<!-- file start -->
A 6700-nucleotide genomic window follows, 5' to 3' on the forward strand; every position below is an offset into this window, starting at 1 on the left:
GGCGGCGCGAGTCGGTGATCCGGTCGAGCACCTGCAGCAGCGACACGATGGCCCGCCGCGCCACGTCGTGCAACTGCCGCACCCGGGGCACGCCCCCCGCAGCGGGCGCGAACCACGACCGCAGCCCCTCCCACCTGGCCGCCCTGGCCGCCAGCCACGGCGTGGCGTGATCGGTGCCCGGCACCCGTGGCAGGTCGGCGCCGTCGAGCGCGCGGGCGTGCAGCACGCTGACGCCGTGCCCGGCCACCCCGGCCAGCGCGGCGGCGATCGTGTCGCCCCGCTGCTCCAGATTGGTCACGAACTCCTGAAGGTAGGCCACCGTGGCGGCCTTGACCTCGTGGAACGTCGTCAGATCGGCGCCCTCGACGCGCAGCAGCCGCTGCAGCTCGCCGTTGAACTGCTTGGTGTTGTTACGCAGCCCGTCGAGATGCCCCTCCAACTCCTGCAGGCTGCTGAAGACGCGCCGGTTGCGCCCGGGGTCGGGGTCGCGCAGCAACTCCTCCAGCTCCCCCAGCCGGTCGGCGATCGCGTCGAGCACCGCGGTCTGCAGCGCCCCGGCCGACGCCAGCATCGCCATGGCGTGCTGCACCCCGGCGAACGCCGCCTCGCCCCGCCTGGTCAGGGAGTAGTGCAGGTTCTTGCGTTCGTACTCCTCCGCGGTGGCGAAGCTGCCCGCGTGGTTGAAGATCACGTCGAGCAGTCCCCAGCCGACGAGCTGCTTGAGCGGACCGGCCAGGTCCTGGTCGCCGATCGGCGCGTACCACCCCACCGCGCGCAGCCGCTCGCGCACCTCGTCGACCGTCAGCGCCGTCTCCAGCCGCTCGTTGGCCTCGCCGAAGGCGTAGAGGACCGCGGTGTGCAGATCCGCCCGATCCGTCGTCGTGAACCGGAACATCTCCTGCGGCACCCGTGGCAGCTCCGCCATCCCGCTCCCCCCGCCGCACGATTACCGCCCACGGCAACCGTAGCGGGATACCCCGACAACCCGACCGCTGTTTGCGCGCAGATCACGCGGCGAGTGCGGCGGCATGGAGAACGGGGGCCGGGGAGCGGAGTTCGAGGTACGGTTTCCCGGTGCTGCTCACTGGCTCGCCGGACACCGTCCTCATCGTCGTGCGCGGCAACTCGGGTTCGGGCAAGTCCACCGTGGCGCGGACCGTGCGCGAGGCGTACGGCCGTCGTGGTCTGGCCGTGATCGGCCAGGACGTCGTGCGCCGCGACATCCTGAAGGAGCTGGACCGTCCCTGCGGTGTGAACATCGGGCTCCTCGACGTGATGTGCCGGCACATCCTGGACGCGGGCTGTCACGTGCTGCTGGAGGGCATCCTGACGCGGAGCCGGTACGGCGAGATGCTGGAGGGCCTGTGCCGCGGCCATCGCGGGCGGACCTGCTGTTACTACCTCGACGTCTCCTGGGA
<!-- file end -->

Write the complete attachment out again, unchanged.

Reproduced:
A 6700-nucleotide genomic window follows, 5' to 3' on the forward strand; every position below is an offset into this window, starting at 1 on the left:
GGCGGCGCGAGTCGGTGATCCGGTCGAGCACCTGCAGCAGCGACACGATGGCCCGCCGCGCCACGTCGTGCAACTGCCGCACCCGGGGCACGCCCCCCGCAGCGGGCGCGAACCACGACCGCAGCCCCTCCCACCTGGCCGCCCTGGCCGCCAGCCACGGCGTGGCGTGATCGGTGCCCGGCACCCGTGGCAGGTCGGCGCCGTCGAGCGCGCGGGCGTGCAGCACGCTGACGCCGTGCCCGGCCACCCCGGCCAGCGCGGCGGCGATCGTGTCGCCCCGCTGCTCCAGATTGGTCACGAACTCCTGAAGGTAGGCCACCGTGGCGGCCTTGACCTCGTGGAACGTCGTCAGATCGGCGCCCTCGACGCGCAGCAGCCGCTGCAGCTCGCCGTTGAACTGCTTGGTGTTGTTACGCAGCCCGTCGAGATGCCCCTCCAACTCCTGCAGGCTGCTGAAGACGCGCCGGTTGCGCCCGGGGTCGGGGTCGCGCAGCAACTCCTCCAGCTCCCCCAGCCGGTCGGCGATCGCGTCGAGCACCGCGGTCTGCAGCGCCCCGGCCGACGCCAGCATCGCCATGGCGTGCTGCACCCCGGCGAACGCCGCCTCGCCCCGCCTGGTCAGGGAGTAGTGCAGGTTCTTGCGTTCGTACTCCTCCGCGGTGGCGAAGCTGCCCGCGTGGTTGAAGATCACGTCGAGCAGTCCCCAGCCGACGAGCTGCTTGAGCGGACCGGCCAGGTCCTGGTCGCCGATCGGCGCGTACCACCCCACCGCGCGCAGCCGCTCGCGCACCTCGTCGACCGTCAGCGCCGTCTCCAGCCGCTCGTTGGCCTCGCCGAAGGCGTAGAGGACCGCGGTGTGCAGATCCGCCCGATCCGTCGTCGTGAACCGGAACATCTCCTGCGGCACCCGTGGCAGCTCCGCCATCCCGCTCCCCCCGCCGCACGATTACCGCCCACGGCAACCGTAGCGGGATACCCCGACAACCCGACCGCTGTTTGCGCGCAGATCACGCGGCGAGTGCGGCGGCATGGAGAACGGGGGCCGGGGAGCGGAGTTCGAGGTACGGTTTCCCGGTGCTGCTCACTGGCTCGCCGGACACCGTCCTCATCGTCGTGCGCGGCAACTCGGGTTCGGGCAAGTCCACCGTGGCGCGGACCGTGCGCGAGGCGTACGGCCGTCGTGGTCTGGCCGTGATCGGCCAGGACGTCGTGCGCCGCGACATCCTGAAGGAGCTGGACCGTCCCTGCGGTGTGAACATCGGGCTCCTCGACGTGATGTGCCGGCACATCCTGGACGCGGGCTGTCACGTGCTGCTGGAGGGCATCCTGACGCGGAGCCGGTACGGCGAGATGCTGGAGGGCCTGTGCCGCGGCCATCGCGGGCGGACCTGCTGTTACTACCTCGACGTCTCCTGGGA